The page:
Category: General Article
Thursday, December 7, 2017
Summary: Many deep-sea animals are red in color to help them hide in the darkness, but in this blog Dr. Tammy Frank explains why so many are silver.
When we think about camouflage, we usually think about blending in to the background, something like a tomato hornworm happily chomping tomato plants. Its bright green body blends in perfectly with the green stems and leaves of the plant. Many animals living in the deep-sea spend their entire lives in the water – not at the surface and not on the ocean floor. With many hungry predators and nowhere for prey to hide how do they stay out of sight? These animals have come up with different methods of camouflage.
In other DEEPEND blogs, might have read about transparency or being black or red as kinds of deep-sea camouflage. There is another kind of camouflage found in the deep-sea — silver. As you can see in the photo of the hatchetfish below, it has silvery side s like a mirror.
How does it work? Any light blocked by the fish’s body is reflected back into the eyes of the predator. You can see how this works by putting a mirror on its side in a sink full of water. If you think of the mirror as the fish, you’ll see the mirror side pretty much disappears as it reflect the other side of the sink.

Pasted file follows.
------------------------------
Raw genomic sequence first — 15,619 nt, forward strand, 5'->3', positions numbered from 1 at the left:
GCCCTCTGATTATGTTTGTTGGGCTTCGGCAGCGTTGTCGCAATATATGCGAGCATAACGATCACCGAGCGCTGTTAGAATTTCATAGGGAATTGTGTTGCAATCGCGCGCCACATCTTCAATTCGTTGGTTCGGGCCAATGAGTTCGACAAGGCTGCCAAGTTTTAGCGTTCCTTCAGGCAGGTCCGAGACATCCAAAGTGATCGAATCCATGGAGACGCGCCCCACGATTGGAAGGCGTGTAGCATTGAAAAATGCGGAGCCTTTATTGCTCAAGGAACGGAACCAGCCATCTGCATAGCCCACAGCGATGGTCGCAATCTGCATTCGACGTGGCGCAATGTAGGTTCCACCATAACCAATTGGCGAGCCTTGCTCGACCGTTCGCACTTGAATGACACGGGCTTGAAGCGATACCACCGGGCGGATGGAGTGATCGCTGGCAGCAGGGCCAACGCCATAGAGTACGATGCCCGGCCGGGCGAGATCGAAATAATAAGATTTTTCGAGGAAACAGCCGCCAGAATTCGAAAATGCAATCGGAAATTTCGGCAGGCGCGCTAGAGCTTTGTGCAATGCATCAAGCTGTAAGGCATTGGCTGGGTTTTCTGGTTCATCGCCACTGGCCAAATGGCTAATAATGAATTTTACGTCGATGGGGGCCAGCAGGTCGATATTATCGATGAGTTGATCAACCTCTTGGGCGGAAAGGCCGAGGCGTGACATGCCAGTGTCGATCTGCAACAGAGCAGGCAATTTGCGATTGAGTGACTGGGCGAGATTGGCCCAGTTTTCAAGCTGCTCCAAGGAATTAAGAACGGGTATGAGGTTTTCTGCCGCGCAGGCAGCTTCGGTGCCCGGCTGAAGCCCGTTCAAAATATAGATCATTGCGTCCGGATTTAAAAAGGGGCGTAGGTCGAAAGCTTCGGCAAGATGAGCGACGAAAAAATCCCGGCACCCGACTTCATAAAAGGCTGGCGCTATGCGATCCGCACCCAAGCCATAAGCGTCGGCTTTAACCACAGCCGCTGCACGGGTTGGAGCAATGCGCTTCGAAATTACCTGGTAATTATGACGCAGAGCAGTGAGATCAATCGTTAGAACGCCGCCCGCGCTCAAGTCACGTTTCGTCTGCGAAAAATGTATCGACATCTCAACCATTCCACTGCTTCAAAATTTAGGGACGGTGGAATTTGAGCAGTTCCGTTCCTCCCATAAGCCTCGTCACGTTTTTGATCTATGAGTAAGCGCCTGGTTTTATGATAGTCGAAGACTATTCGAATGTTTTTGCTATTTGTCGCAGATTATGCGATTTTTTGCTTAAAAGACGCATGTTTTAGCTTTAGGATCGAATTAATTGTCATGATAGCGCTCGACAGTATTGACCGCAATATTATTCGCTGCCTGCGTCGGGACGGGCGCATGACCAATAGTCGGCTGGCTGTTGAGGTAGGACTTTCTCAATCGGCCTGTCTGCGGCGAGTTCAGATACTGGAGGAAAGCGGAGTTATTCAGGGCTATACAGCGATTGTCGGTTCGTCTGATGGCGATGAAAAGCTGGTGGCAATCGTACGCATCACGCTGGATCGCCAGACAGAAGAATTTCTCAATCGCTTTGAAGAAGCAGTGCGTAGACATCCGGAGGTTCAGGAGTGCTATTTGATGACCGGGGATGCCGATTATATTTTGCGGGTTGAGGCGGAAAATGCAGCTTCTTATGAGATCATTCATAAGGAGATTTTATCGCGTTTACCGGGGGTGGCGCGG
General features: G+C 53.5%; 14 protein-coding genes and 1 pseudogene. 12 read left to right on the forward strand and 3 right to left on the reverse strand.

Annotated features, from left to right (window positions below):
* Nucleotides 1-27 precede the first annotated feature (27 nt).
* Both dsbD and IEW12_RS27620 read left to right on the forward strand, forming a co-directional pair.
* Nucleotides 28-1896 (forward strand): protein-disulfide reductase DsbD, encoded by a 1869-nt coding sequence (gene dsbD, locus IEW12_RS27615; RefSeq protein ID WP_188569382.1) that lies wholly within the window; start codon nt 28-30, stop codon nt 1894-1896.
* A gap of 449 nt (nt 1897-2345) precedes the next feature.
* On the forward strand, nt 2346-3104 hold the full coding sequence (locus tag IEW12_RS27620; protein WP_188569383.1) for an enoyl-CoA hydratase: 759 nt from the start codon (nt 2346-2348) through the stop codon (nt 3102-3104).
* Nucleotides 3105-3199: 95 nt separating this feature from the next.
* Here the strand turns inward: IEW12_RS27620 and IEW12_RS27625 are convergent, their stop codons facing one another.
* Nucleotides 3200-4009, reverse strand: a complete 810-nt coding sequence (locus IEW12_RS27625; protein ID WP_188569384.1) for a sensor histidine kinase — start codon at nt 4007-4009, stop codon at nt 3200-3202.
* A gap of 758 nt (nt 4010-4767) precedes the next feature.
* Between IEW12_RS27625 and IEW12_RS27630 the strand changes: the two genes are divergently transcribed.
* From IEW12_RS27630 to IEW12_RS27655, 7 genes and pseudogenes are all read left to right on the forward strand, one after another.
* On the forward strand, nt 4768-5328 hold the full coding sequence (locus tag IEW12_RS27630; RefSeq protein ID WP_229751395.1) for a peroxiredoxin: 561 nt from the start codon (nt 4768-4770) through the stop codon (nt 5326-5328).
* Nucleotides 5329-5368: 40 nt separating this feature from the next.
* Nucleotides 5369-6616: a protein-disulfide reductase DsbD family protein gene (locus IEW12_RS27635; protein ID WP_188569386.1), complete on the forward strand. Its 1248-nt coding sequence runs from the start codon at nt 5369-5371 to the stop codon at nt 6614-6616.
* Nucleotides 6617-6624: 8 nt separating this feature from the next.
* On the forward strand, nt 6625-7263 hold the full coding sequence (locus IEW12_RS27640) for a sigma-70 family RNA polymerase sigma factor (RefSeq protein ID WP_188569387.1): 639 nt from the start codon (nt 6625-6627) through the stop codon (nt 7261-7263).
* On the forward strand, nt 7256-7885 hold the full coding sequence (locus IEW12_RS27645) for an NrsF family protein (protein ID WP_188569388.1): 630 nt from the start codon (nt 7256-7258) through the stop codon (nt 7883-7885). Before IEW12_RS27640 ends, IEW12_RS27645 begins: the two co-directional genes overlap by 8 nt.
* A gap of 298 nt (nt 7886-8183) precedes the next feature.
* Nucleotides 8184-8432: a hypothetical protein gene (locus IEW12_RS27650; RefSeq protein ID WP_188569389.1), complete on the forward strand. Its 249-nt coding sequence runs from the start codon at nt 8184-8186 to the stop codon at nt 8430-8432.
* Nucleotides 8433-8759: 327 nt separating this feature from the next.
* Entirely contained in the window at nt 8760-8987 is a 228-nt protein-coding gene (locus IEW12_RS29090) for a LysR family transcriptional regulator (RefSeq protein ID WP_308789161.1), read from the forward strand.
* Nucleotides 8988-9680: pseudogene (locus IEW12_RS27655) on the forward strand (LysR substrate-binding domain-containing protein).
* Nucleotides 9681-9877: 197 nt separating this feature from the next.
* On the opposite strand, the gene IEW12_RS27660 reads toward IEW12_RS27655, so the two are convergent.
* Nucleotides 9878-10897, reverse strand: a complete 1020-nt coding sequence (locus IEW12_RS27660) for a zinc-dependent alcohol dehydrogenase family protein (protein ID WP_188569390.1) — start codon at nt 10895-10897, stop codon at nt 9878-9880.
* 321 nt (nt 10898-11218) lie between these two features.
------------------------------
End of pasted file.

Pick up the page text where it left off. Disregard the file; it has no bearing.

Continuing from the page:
Now, that works great during the day. But what about at night? Many deep-sea animals have photophores. Those are light producing organs. Many have them under their eyes to send out blue light. When they use this at night, and hit the mirrored sides of the fish, the blue light reflects back to the predator’s eyes. That makes the poor mirrored fish very easy to find. But, don’t worry. The mirrored fish know this is a problem and have come up with an elegant solution. They have “melanophores.” Those are little sacs of black pigment. At night, these melanophores expand and make the sides of the fish less shiny.
During the day, when the fish wants to be more like a mirror, the melanophores contract You can see the contracted melanphores in the hatchetfish photo.